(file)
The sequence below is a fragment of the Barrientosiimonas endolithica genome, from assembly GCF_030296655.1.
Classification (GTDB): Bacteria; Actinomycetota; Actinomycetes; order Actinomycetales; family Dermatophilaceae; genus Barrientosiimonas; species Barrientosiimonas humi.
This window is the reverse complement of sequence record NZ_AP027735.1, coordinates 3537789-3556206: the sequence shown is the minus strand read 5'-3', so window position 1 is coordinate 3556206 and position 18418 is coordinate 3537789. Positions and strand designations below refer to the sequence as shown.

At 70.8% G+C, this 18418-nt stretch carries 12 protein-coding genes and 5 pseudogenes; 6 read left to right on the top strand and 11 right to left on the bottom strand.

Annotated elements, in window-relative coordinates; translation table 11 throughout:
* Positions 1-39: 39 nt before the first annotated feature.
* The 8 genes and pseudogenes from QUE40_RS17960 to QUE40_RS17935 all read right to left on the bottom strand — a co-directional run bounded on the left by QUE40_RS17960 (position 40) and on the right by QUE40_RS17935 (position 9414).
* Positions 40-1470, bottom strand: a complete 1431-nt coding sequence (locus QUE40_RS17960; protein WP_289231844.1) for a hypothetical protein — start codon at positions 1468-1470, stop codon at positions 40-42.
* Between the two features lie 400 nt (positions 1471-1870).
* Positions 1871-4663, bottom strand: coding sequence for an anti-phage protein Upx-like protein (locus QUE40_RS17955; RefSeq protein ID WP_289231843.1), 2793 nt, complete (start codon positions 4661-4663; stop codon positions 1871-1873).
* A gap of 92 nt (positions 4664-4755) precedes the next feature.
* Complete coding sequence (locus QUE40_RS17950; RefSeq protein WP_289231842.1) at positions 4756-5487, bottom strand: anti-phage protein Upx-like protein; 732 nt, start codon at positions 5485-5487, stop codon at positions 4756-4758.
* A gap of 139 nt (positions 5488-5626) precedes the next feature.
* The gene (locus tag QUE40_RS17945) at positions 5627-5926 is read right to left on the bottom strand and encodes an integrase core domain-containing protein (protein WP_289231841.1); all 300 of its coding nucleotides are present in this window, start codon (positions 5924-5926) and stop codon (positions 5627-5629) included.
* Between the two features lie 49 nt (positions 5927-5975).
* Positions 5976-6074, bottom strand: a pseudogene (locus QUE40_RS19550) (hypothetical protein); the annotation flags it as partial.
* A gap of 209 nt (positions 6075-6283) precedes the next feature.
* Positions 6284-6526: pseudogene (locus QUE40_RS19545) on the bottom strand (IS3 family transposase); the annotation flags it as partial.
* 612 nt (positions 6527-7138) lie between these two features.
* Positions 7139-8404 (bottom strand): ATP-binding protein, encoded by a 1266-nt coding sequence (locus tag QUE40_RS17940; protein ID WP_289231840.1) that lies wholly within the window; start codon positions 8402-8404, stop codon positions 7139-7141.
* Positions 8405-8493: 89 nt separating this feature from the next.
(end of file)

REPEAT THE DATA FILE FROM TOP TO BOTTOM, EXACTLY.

The sequence below is a fragment of the Barrientosiimonas endolithica genome, from assembly GCF_030296655.1.
Classification (GTDB): Bacteria; Actinomycetota; Actinomycetes; order Actinomycetales; family Dermatophilaceae; genus Barrientosiimonas; species Barrientosiimonas humi.
This window is the reverse complement of sequence record NZ_AP027735.1, coordinates 3537789-3556206: the sequence shown is the minus strand read 5'-3', so window position 1 is coordinate 3556206 and position 18418 is coordinate 3537789. Positions and strand designations below refer to the sequence as shown.

At 70.8% G+C, this 18418-nt stretch carries 12 protein-coding genes and 5 pseudogenes; 6 read left to right on the top strand and 11 right to left on the bottom strand.

Annotated elements, in window-relative coordinates; translation table 11 throughout:
* Positions 1-39: 39 nt before the first annotated feature.
* The 8 genes and pseudogenes from QUE40_RS17960 to QUE40_RS17935 all read right to left on the bottom strand — a co-directional run bounded on the left by QUE40_RS17960 (position 40) and on the right by QUE40_RS17935 (position 9414).
* Positions 40-1470, bottom strand: a complete 1431-nt coding sequence (locus QUE40_RS17960; protein WP_289231844.1) for a hypothetical protein — start codon at positions 1468-1470, stop codon at positions 40-42.
* Between the two features lie 400 nt (positions 1471-1870).
* Positions 1871-4663, bottom strand: coding sequence for an anti-phage protein Upx-like protein (locus QUE40_RS17955; RefSeq protein ID WP_289231843.1), 2793 nt, complete (start codon positions 4661-4663; stop codon positions 1871-1873).
* A gap of 92 nt (positions 4664-4755) precedes the next feature.
* Complete coding sequence (locus QUE40_RS17950; RefSeq protein WP_289231842.1) at positions 4756-5487, bottom strand: anti-phage protein Upx-like protein; 732 nt, start codon at positions 5485-5487, stop codon at positions 4756-4758.
* A gap of 139 nt (positions 5488-5626) precedes the next feature.
* The gene (locus tag QUE40_RS17945) at positions 5627-5926 is read right to left on the bottom strand and encodes an integrase core domain-containing protein (protein WP_289231841.1); all 300 of its coding nucleotides are present in this window, start codon (positions 5924-5926) and stop codon (positions 5627-5629) included.
* Between the two features lie 49 nt (positions 5927-5975).
* Positions 5976-6074, bottom strand: a pseudogene (locus QUE40_RS19550) (hypothetical protein); the annotation flags it as partial.
* A gap of 209 nt (positions 6075-6283) precedes the next feature.
* Positions 6284-6526: pseudogene (locus QUE40_RS19545) on the bottom strand (IS3 family transposase); the annotation flags it as partial.
* 612 nt (positions 6527-7138) lie between these two features.
* Positions 7139-8404 (bottom strand): ATP-binding protein, encoded by a 1266-nt coding sequence (locus tag QUE40_RS17940; protein ID WP_289231840.1) that lies wholly within the window; start codon positions 8402-8404, stop codon positions 7139-7141.
* Positions 8405-8493: 89 nt separating this feature from the next.